Syndicate content

What happens when people refuse to update their beliefs?

Berk Ozler's picture

Last week I wrote about “treatment as prevention.” Because being treated by a combination of ARV drugs effectively prevents the transmission of HIV from an infected person to his (her) uninfected partner, the idea is that if we were to test as many people as possible, find out who is infected, and offer them ARVs, we could make significant headway in preventing the spread of HIV. In other words, test and treat.

I offered my misgivings about this here, which had mainly to do with cost-effectiveness and offering people a drug that we have yet to convincingly show helps them (rather than their current and future sexual partners). However, it seems that I might have missed something much more basic. What if the people who are tested (and informed that they are HIV-positive) do not believe that they are actually infected with the virus?

Take a look at the figure below and read on:

 

 

As part of a study in Malawi, we have tested a sample of young women for HIV using rapid test kits during home-based voluntary counseling and testing sessions. These door-to-door sessions are a very effective method of getting people tested and informing them of their statuses as the refusal rates are very low and the rapid testing procedures are almost 100% accurate.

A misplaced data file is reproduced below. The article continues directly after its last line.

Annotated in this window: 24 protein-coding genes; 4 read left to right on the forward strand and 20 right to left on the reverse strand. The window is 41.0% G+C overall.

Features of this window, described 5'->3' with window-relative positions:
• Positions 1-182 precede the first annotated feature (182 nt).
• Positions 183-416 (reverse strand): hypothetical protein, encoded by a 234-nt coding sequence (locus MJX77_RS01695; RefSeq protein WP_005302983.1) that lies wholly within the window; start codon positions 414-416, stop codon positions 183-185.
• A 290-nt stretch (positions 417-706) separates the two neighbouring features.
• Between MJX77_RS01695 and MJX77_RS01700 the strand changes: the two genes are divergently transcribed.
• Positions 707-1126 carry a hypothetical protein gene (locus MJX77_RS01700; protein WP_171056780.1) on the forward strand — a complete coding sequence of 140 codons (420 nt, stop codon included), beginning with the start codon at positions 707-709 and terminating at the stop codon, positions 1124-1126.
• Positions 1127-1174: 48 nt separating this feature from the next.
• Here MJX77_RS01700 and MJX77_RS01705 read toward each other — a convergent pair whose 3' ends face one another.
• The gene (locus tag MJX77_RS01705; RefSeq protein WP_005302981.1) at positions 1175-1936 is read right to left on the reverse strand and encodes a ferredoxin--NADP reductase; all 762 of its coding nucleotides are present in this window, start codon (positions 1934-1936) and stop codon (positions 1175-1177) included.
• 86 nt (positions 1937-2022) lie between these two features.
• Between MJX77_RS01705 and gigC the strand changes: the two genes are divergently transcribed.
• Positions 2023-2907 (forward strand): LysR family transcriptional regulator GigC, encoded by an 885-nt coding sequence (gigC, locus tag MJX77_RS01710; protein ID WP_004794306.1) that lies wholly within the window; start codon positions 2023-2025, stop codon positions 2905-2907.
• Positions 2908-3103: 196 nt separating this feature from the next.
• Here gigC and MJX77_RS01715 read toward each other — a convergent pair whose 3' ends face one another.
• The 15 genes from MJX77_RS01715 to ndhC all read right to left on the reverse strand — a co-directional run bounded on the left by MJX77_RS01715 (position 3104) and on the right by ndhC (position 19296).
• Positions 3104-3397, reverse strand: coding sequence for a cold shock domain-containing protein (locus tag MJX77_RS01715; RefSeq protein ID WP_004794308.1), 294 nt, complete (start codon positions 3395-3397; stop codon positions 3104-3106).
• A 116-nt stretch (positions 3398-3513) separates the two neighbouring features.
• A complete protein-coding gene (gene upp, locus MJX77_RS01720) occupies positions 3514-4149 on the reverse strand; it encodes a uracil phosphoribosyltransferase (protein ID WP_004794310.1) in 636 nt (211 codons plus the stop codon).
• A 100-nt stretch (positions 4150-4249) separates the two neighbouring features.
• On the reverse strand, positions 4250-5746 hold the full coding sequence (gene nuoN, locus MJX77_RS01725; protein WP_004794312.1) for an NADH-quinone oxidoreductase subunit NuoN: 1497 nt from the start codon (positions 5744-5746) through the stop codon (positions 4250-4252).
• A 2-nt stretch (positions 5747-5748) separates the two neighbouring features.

(The study followed the HIV testing algorithm described in the Malawi Ministry of Health guidelines. If you are interested in the details of testing procedures, you can find them at the end of this post.)

Some months later, different survey teams visited the same individuals and asked them about their subjective beliefs on their chances of being infected with HIV. The figure above shows the distribution of their answers to the question on the likelihood of being currently infected with HIV (on a scale of 1 to 10) among those who had tested positive for HIV during the VCT session, meaning that these respondents were informed that they were HIV-positive by a Malawian nurse, given post-test counseling, and referred to a health clinic.

  • Only 45% of the respondents thought that they are definitely infected with HIV.
  • Almost as many young women (39%) said that there was ZERO chance that they were infected with HIV.
  • The remaining 16% thought their chances of being HIV-positive as somewhere between 30 and 50 percent.

What is almost as perplexing is that we cannot find any baseline characteristics (such as household wealth or highest grade completed) or current indicators (such as achievement scores in math, language, or cognitive skills) that explain the variation in the subjective beliefs among this group of HIV-infected individuals.

Before we get to “test and treat,” we may first need to learn how to “test and convince.”